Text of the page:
1. Expect a payback.
Finishing a basement can be a good investment. According to cost versus value surveys conducted annually by Remodeling magazine, the average return on investment for a basement project nationally is currently around 75 cents on the dollar. And a basement project is also likely to add new functionality to your home: more bedrooms, more efficient storage, and more space to entertain.
2. Flex DIY muscle. Even though plumbing and wiring are best left to professionals, framing walls, installing insulation, and hanging drywall should be within the capabilities of experienced do-it-yourselfers. Remember to line up proper building permits first; failure to do so could result in delays.
3. Let there be light. Where possible, plan for windows and doors. Make sure openings are cut before other work begins, and seal off the rest of the house from the resulting masonry dust. Before creating any new windows or doors, have a building professional make sure the surrounding walls can take on the increased structural load.
4. Give everyone a hand. Create beautiful and safe access to your remodeled basement. Beef up walls supporting handrails, and keep handrails in place after the building inspector has signed off on the project.
5. Evaporate moisture worries. Merely installing a dehumidifier can actually create problems by drawing water through foundation walls. Ensure good drainage off your roof and away from your foundation, provide good ventilation of bathrooms and kitchens to the outside, and don't open windows during humid months. Along with breathable insulation, a vapor retardant should be installed between interior stud walls and floors, and between foundation walls and floor slabs.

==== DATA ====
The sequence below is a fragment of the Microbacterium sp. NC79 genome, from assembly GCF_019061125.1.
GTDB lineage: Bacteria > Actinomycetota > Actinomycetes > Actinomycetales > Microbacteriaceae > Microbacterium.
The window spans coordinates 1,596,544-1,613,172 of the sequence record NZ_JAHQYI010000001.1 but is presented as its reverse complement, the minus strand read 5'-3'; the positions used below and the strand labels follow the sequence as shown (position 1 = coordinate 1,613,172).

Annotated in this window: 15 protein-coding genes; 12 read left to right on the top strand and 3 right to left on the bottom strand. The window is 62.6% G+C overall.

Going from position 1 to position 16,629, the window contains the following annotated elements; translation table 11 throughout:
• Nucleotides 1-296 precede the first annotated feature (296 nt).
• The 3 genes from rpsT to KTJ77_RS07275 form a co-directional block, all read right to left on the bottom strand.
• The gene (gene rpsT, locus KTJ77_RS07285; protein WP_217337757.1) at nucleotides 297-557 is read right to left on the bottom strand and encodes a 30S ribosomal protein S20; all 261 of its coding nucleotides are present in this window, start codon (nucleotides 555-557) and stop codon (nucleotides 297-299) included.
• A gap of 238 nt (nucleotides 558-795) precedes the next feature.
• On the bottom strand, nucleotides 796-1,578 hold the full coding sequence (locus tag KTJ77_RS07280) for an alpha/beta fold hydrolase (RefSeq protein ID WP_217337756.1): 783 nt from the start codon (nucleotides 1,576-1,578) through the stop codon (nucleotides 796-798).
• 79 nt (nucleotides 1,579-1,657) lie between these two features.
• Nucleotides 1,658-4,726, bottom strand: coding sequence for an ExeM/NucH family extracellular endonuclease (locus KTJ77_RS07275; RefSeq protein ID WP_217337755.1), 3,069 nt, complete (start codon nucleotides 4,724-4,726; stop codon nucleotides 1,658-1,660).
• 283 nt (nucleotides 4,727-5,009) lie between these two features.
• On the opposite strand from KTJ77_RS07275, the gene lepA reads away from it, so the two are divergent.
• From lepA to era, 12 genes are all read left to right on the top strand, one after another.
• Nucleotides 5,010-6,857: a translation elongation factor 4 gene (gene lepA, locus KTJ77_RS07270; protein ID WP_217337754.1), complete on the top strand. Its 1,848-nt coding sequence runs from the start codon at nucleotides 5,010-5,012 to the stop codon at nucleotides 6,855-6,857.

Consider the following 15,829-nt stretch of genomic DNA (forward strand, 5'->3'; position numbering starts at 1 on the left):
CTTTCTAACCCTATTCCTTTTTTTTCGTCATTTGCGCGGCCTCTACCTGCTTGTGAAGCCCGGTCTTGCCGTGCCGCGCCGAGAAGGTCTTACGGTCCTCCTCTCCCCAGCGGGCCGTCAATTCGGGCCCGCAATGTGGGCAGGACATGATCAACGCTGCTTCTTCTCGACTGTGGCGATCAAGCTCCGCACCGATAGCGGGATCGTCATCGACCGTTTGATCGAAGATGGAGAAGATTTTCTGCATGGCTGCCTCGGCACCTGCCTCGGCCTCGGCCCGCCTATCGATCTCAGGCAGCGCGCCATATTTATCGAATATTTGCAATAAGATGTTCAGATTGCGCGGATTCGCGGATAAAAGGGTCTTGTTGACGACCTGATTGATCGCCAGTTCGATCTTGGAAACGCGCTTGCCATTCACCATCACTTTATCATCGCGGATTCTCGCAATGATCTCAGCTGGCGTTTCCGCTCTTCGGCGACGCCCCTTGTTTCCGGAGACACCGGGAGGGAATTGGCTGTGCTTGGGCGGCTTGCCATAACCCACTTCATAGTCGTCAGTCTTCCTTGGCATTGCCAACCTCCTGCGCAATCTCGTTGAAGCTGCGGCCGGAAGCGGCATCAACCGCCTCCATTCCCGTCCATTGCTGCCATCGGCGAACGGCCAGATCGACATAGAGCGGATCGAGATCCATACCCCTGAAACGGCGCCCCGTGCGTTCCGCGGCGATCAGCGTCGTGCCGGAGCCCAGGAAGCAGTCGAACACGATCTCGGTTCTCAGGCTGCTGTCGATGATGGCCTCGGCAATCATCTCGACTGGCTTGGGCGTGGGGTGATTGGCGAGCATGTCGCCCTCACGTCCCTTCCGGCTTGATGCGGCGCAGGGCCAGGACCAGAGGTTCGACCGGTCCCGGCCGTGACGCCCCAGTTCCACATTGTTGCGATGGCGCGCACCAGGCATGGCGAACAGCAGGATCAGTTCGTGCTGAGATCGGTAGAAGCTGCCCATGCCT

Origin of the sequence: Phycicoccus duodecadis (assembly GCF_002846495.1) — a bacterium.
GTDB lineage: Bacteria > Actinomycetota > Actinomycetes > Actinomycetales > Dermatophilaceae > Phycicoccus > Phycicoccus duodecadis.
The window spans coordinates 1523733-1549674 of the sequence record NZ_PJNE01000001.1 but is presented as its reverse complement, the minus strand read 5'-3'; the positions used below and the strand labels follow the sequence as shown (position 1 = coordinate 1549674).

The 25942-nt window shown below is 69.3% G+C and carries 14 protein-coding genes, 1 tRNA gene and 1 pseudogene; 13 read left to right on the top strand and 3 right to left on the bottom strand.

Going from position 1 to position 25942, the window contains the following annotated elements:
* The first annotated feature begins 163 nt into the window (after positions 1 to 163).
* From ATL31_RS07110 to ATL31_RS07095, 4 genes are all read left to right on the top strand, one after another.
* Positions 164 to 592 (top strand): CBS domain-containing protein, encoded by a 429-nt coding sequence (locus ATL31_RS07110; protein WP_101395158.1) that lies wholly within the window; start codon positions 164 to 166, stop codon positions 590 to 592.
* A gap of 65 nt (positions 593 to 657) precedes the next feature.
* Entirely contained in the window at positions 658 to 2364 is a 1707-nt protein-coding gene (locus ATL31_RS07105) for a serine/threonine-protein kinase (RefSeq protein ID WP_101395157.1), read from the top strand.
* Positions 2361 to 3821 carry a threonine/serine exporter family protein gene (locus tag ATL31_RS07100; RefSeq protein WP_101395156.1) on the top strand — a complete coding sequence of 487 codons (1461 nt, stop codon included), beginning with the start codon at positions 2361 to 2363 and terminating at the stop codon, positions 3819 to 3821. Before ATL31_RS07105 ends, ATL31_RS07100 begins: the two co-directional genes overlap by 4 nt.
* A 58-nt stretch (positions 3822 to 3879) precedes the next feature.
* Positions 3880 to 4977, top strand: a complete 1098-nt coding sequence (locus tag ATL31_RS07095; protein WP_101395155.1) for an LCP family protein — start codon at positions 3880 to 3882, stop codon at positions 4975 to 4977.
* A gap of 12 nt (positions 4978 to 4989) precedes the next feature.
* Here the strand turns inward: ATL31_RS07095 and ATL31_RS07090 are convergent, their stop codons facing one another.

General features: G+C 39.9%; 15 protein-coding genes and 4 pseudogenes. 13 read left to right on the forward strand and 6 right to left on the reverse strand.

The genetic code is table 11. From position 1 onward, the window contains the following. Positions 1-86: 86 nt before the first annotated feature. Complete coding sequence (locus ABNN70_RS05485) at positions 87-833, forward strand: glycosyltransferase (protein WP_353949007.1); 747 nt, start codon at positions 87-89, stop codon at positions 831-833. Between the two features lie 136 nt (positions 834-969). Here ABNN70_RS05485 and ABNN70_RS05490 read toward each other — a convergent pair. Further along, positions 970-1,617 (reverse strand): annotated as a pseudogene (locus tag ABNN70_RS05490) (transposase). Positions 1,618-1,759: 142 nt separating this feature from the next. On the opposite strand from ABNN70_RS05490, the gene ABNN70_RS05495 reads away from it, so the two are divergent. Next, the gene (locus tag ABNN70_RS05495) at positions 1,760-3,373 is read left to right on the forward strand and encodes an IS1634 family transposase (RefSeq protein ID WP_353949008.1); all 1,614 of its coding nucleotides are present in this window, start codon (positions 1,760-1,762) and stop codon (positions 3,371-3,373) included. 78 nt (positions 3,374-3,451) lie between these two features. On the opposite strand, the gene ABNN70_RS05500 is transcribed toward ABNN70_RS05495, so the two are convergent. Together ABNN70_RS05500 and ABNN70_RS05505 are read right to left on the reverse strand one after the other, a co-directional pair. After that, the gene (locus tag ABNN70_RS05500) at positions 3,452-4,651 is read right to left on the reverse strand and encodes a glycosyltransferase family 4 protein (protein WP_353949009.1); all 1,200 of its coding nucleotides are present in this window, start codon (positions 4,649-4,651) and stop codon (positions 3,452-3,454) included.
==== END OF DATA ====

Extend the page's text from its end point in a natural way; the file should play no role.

6. Find solid footing. Not all flooring can be used in below-grade applications. Solid wood is one example—even small fluctuations in moisture levels can cause buckling and splitting. Shop for products that can be used below grade while achieving the look you want.
7. Look up--to a finished ceiling. Look for drop-ceiling and other ceiling products that lend themselves to residential-scale design—12-inch squares, for example. An installed drywall ceiling is another good option, but remember that ceiling textures can easily flake off. Regardless of the ceiling you select, remember that the highest level of your basement ceiling is the same height as the lowest hanging pipe, duct, or wire.
8. Have an escape route. Local building codes may demand egress windows in order for a basement room to be considered a bedroom, and an enclosed closet may also be required. Egress windows must be large enough for a firefighter in full gear to get into a burning house—and for occupants to safely escape if stairways are blocked by fire. Another egress option is to add hinged outside access doors. For more, go to Basement Windows and Doors.
9. Rein in radon. Radon is an odorless radioactive gas that seeps into basements from surrounding soils. Uncontrolled, it can expose you and your family to the equivalent of 200 chest X-rays annually. Test for it with charcoal-base collectors, or hire a licensed radon contractor. Local utility companies may offer radon testing. Mitigating radon may involve sealing cracks and surfaces, or installing ventilators. For more, go to Basement Safety Checklist.
10. Heat things up. Your home's heating, ventilating, and air-conditioning systems may have been installed based on upper-level requirements. Make sure an HVAC contractor validates that you have the right equipment to serve the basement as well. Otherwise, you may reduce equipment life span. For more, go to Basement Heating and Cooling.